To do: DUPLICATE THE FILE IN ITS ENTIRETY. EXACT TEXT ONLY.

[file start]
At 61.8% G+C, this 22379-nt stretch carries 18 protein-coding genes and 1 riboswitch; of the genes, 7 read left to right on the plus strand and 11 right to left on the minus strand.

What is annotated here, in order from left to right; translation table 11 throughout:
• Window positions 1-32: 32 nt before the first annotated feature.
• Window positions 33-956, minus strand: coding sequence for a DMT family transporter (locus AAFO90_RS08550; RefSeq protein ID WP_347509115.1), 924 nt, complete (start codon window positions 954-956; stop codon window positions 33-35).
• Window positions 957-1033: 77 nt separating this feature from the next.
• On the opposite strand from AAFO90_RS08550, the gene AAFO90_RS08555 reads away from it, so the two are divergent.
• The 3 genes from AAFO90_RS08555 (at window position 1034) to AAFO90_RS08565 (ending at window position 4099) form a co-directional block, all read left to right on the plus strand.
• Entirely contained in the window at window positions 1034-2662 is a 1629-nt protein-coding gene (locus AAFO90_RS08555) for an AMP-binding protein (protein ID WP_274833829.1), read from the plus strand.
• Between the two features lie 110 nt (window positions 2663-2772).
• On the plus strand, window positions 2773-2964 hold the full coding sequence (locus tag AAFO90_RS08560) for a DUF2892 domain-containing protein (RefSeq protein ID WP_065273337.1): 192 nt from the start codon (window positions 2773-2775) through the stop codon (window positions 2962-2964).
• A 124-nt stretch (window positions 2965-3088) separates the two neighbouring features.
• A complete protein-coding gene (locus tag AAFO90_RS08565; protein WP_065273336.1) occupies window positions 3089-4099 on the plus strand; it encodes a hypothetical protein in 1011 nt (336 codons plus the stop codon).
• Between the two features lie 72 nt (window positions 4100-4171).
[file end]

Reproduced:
At 61.8% G+C, this 22379-nt stretch carries 18 protein-coding genes and 1 riboswitch; of the genes, 7 read left to right on the plus strand and 11 right to left on the minus strand.

What is annotated here, in order from left to right; translation table 11 throughout:
• Window positions 1-32: 32 nt before the first annotated feature.
• Window positions 33-956, minus strand: coding sequence for a DMT family transporter (locus AAFO90_RS08550; RefSeq protein ID WP_347509115.1), 924 nt, complete (start codon window positions 954-956; stop codon window positions 33-35).
• Window positions 957-1033: 77 nt separating this feature from the next.
• On the opposite strand from AAFO90_RS08550, the gene AAFO90_RS08555 reads away from it, so the two are divergent.
• The 3 genes from AAFO90_RS08555 (at window position 1034) to AAFO90_RS08565 (ending at window position 4099) form a co-directional block, all read left to right on the plus strand.
• Entirely contained in the window at window positions 1034-2662 is a 1629-nt protein-coding gene (locus AAFO90_RS08555) for an AMP-binding protein (protein ID WP_274833829.1), read from the plus strand.
• Between the two features lie 110 nt (window positions 2663-2772).
• On the plus strand, window positions 2773-2964 hold the full coding sequence (locus tag AAFO90_RS08560) for a DUF2892 domain-containing protein (RefSeq protein ID WP_065273337.1): 192 nt from the start codon (window positions 2773-2775) through the stop codon (window positions 2962-2964).
• A 124-nt stretch (window positions 2965-3088) separates the two neighbouring features.
• A complete protein-coding gene (locus tag AAFO90_RS08565; protein WP_065273336.1) occupies window positions 3089-4099 on the plus strand; it encodes a hypothetical protein in 1011 nt (336 codons plus the stop codon).
• Between the two features lie 72 nt (window positions 4100-4171).